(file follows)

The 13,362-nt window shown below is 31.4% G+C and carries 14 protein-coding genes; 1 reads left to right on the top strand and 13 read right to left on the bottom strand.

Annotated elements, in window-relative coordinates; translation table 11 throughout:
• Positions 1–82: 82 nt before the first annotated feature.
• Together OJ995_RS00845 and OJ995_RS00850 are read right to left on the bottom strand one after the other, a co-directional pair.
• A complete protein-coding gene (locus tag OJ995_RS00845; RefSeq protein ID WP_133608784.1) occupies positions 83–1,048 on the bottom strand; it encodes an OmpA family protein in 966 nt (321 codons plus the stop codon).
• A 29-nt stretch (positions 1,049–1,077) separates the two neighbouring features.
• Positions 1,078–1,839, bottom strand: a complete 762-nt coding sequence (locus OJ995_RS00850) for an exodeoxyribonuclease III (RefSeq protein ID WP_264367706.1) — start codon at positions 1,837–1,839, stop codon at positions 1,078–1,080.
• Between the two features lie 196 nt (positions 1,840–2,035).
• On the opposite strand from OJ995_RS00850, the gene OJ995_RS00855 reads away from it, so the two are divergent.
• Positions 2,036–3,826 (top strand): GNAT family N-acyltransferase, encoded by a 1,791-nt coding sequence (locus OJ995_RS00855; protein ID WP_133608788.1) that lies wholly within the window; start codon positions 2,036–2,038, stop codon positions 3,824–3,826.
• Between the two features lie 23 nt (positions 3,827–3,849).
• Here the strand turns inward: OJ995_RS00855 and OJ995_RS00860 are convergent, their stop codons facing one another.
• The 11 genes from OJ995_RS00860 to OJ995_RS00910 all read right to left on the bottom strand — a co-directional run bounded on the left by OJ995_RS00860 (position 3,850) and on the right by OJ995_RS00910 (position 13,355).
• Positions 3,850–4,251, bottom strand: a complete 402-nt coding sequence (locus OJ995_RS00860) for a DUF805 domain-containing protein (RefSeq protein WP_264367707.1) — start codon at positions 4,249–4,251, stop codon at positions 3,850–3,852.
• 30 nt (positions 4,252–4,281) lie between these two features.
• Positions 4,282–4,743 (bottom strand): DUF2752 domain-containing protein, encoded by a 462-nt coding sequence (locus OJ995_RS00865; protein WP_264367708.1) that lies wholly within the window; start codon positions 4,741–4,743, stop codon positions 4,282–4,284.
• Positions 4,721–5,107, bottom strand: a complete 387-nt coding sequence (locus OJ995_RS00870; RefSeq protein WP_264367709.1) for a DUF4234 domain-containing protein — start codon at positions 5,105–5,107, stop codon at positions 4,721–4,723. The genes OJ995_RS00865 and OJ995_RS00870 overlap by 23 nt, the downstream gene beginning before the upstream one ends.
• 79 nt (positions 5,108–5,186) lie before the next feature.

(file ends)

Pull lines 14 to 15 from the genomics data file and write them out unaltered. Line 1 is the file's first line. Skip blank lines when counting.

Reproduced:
• Positions 3,850–4,251, bottom strand: a complete 402-nt coding sequence (locus OJ995_RS00860) for a DUF805 domain-containing protein (RefSeq protein WP_264367707.1) — start codon at positions 4,249–4,251, stop codon at positions 3,850–3,852.
• 30 nt (positions 4,252–4,281) lie between these two features.